"[Lot of 2] Northern Italy [and] Southern Italy", Tallis, John
Period: 1850 (circa)
Publication: Illustrated Atlas and Modern History of the World
Color: Hand Color
12.2 x 9.2 inches
31 x 23.4 cm
The maps from The Illustrated Atlas were first published in serial form to a target audience that led insular lives due to the expense and hardship of travel. All that changed as the progress of the nineteenth century brought swift and dramatic changes in public awareness of far away places. Tallis' maps no doubt played an important role in this dramatic awakening. These maps not only provided up-to-date geographical knowledge, but also used vignette views within the map's design to show the native people and their occupations, cities and points of interest. The maps hark back to a cartographic tradition from the Dutch mapmakers of the seventeenth century with finely engraved decorative borders. The maps were drawn and engraved by John Rapkin with views drawn and engraved by a number of prominent artists. The maps were issued as a complete volume from 1851 until about 1865. Some of the maps were also published in other history books published by Tallis including British Colonies and, without the vignettes, in geographical dictionaries and encyclopedias until about 1880.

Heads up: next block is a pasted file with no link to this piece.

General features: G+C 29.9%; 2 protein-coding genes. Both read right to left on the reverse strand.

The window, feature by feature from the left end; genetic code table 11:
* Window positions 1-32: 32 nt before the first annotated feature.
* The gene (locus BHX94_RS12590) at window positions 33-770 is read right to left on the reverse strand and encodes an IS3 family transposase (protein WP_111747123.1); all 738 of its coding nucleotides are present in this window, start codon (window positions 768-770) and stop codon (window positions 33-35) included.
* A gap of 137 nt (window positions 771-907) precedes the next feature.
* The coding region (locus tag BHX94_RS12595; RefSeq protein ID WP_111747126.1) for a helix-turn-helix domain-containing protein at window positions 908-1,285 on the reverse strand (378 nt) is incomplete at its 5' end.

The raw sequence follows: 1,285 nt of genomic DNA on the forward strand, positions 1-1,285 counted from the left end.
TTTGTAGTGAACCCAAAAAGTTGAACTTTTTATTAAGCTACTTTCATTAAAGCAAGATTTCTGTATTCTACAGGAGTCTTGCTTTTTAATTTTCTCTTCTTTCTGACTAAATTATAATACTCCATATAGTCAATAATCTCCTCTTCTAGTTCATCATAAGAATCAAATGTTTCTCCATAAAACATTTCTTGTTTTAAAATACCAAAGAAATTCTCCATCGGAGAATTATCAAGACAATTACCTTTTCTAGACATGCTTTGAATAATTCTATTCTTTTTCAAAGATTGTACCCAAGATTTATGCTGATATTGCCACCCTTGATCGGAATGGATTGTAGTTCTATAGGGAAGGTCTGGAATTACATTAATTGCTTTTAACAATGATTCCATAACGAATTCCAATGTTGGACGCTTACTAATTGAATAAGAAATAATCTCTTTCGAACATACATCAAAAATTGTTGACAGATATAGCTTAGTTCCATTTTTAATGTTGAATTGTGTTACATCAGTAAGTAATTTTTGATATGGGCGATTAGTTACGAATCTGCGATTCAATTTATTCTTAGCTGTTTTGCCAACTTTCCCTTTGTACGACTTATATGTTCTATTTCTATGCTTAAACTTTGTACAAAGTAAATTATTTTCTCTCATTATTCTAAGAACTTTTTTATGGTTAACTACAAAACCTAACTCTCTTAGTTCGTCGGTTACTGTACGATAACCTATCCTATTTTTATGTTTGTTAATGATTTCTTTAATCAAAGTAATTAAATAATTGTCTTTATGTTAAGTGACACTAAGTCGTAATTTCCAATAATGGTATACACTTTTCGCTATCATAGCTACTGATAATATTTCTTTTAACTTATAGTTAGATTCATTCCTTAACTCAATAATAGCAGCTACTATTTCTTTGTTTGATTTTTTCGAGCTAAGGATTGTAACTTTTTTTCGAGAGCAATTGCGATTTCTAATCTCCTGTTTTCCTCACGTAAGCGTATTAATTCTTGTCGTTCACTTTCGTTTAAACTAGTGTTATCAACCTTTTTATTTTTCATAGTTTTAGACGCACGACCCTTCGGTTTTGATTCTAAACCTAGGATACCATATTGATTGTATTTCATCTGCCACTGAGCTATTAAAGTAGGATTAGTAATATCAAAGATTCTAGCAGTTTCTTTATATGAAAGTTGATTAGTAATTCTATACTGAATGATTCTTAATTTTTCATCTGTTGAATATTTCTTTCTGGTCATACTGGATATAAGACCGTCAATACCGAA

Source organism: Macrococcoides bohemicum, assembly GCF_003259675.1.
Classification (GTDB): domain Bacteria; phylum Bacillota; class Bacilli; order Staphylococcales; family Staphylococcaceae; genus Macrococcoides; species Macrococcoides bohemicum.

Both maps are finely engraved and surrounded by well rendered steel engraved vignettes and very lovely borders. The first map extends south to below Rome to the Gulf of Gaeta and shows Corsica. Includes vignettes of St. Peter's in Rome, St. Mark's in Venice, an elaborate Catholic procession, and two figures. The latter extends south from the Papal States and includes Corsica, Sardinia and Sicily. With vignettes showing Benevento, Naples and Vesuvius, the Carnival, and the Festival of the Vintage. Vignettes and borders uncolored, as issued.
Original outline color with minor soiling confined to the lower blank margin.